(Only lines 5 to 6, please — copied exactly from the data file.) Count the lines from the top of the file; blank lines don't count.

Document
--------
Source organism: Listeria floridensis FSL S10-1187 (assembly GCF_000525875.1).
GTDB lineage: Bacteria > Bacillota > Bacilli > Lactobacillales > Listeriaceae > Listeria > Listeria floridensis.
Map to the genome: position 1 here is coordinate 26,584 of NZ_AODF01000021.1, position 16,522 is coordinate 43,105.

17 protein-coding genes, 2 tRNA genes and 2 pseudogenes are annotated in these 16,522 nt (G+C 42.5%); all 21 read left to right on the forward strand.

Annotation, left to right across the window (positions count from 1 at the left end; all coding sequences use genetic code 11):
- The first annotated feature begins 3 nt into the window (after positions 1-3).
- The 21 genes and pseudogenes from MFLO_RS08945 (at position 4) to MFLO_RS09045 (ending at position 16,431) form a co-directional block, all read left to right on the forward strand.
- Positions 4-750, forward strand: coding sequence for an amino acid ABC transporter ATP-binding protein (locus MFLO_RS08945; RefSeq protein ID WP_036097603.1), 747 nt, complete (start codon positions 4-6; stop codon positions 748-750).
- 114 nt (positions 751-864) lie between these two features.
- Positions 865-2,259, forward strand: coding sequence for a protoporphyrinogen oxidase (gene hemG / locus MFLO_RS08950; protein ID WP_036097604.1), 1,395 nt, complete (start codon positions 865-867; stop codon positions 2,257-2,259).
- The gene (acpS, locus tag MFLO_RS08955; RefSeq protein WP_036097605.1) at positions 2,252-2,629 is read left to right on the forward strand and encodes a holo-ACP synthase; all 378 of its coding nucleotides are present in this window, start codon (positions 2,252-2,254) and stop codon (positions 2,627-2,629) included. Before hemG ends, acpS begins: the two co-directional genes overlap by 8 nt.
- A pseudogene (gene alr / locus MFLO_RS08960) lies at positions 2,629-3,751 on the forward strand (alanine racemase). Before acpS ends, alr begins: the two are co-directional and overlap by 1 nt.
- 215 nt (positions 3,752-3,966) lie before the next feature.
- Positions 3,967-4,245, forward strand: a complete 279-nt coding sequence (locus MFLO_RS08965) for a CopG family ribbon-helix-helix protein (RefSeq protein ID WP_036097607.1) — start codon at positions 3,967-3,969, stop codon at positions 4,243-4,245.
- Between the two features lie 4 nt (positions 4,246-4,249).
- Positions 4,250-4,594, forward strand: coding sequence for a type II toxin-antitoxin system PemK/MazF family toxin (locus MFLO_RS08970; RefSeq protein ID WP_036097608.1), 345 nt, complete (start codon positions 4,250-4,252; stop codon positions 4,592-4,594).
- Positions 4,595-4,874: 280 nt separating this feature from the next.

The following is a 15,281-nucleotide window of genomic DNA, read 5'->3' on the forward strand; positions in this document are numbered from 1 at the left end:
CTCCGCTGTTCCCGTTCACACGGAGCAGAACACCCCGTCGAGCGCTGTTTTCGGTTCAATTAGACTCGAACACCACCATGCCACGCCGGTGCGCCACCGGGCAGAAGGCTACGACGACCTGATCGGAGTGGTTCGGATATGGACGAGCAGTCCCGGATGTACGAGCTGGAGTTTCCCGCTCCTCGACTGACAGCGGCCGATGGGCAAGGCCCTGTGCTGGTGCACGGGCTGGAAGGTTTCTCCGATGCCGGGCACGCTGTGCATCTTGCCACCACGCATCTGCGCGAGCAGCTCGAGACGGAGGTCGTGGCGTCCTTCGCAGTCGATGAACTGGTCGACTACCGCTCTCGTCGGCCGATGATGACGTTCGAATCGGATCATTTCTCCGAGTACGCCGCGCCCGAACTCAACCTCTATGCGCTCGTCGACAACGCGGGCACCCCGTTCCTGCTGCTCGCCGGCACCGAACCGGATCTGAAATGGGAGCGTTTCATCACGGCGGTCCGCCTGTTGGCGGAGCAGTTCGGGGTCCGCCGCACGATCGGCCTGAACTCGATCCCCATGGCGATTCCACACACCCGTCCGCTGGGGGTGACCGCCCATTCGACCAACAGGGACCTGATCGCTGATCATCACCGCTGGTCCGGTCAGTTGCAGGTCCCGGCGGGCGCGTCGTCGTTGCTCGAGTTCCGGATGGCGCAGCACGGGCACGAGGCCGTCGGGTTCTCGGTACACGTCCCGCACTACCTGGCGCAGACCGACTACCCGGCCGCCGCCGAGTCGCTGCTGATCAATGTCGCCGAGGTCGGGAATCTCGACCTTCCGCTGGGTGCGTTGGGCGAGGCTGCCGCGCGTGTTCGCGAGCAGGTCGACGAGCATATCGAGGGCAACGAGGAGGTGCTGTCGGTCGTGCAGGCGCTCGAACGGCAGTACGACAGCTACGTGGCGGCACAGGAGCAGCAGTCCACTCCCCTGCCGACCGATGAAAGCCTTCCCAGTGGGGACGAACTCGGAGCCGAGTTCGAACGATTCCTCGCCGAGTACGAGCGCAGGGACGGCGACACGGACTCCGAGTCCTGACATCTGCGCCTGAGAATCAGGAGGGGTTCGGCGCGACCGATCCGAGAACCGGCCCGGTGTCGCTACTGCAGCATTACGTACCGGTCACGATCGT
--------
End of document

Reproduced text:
Annotation, left to right across the window (positions count from 1 at the left end; all coding sequences use genetic code 11):
- The first annotated feature begins 3 nt into the window (after positions 1-3).